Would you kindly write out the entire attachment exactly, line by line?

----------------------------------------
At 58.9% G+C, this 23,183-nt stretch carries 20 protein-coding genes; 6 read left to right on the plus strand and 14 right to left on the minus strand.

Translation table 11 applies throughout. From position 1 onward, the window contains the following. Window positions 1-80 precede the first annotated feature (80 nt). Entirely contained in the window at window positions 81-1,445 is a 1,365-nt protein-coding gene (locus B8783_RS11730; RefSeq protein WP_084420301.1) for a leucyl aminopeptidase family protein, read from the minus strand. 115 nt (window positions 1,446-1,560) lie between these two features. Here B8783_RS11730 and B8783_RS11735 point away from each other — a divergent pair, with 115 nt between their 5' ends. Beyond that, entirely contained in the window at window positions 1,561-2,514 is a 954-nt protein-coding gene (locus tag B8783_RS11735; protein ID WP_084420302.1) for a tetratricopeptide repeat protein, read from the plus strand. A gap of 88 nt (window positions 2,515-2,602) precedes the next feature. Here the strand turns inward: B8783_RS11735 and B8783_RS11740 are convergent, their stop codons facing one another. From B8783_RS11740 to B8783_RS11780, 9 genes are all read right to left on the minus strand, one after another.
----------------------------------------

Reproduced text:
At 58.9% G+C, this 23,183-nt stretch carries 20 protein-coding genes; 6 read left to right on the plus strand and 14 right to left on the minus strand.

Translation table 11 applies throughout. From position 1 onward, the window contains the following. Window positions 1-80 precede the first annotated feature (80 nt). Entirely contained in the window at window positions 81-1,445 is a 1,365-nt protein-coding gene (locus B8783_RS11730; RefSeq protein WP_084420301.1) for a leucyl aminopeptidase family protein, read from the minus strand. 115 nt (window positions 1,446-1,560) lie between these two features. Here B8783_RS11730 and B8783_RS11735 point away from each other — a divergent pair, with 115 nt between their 5' ends. Beyond that, entirely contained in the window at window positions 1,561-2,514 is a 954-nt protein-coding gene (locus tag B8783_RS11735; protein ID WP_084420302.1) for a tetratricopeptide repeat protein, read from the plus strand. A gap of 88 nt (window positions 2,515-2,602) precedes the next feature. Here the strand turns inward: B8783_RS11735 and B8783_RS11740 are convergent, their stop codons facing one another. From B8783_RS11740 to B8783_RS11780, 9 genes are all read right to left on the minus strand, one after another.